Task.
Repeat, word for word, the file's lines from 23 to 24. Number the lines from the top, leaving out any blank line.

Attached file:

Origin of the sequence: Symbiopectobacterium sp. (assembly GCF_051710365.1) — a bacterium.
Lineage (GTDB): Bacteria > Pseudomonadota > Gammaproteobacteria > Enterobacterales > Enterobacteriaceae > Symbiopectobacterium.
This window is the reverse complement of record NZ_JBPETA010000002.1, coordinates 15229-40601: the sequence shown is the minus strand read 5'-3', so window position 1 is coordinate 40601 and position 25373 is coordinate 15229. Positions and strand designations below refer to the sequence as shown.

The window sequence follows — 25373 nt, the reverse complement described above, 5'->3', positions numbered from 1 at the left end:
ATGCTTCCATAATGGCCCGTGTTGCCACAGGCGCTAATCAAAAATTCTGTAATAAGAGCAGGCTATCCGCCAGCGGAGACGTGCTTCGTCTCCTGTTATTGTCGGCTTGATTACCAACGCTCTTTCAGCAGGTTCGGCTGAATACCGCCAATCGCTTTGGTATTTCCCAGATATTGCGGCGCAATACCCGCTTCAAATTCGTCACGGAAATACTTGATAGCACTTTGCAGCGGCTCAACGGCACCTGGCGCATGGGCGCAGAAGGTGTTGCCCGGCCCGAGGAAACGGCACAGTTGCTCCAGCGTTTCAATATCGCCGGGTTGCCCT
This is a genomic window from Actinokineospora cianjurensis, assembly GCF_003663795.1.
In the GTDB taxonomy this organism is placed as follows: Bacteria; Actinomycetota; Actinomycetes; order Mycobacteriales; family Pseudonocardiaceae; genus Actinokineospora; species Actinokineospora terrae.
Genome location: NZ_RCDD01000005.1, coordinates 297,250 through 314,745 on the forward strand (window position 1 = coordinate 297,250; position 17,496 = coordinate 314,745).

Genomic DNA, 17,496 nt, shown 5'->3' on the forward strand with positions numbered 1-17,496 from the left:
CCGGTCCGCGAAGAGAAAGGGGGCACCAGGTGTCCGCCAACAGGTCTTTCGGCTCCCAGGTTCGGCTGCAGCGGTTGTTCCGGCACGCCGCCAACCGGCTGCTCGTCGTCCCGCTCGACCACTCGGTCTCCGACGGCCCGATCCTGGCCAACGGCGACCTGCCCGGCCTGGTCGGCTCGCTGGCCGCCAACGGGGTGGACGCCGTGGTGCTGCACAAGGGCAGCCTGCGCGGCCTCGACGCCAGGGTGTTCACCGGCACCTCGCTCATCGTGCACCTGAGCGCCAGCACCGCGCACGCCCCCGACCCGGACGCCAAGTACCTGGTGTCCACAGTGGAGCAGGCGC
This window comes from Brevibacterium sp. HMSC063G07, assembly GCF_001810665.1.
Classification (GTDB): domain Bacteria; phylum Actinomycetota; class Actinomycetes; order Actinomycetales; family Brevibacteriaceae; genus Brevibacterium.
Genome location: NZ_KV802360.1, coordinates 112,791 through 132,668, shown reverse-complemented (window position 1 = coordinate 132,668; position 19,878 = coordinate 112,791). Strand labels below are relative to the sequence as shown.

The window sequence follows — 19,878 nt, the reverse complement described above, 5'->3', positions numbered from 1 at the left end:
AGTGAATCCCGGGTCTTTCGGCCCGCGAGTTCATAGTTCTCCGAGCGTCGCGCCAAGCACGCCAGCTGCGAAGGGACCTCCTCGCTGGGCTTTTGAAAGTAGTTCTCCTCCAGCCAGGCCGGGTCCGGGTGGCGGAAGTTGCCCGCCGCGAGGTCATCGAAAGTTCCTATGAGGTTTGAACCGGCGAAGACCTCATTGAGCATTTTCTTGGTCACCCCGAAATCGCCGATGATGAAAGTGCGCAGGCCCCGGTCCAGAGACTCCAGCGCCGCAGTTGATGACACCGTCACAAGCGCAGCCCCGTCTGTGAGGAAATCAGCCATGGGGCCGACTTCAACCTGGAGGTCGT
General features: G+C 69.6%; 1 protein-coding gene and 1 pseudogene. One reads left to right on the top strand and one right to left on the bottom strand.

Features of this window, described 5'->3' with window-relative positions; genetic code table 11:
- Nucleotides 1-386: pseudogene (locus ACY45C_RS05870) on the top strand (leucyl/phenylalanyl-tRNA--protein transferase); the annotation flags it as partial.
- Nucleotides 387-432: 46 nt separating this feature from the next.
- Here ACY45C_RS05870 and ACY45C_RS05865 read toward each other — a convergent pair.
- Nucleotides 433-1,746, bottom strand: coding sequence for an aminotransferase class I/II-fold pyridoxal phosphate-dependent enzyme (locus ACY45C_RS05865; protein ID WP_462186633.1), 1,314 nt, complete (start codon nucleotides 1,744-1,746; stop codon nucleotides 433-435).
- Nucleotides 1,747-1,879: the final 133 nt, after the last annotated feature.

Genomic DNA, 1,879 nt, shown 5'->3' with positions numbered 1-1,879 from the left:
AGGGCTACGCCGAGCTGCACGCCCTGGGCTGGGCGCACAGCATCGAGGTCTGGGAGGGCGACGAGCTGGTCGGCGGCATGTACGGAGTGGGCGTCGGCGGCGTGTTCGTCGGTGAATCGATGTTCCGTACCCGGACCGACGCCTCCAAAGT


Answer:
Genomic DNA, 1,879 nt, shown 5'->3' with positions numbered 1-1,879 from the left:
AGGGCTACGCCGAGCTGCACGCCCTGGGCTGGGCGCACAGCATCGAGGTCTGGGAGGGCGACGAGCTGGTCGGCGGCATGTACGGAGTGGGCGTCGGCGGCGTGTTCGTCGGTGAATCGATGTTCCGTACCCGGACCGACGCCTCCAAAGT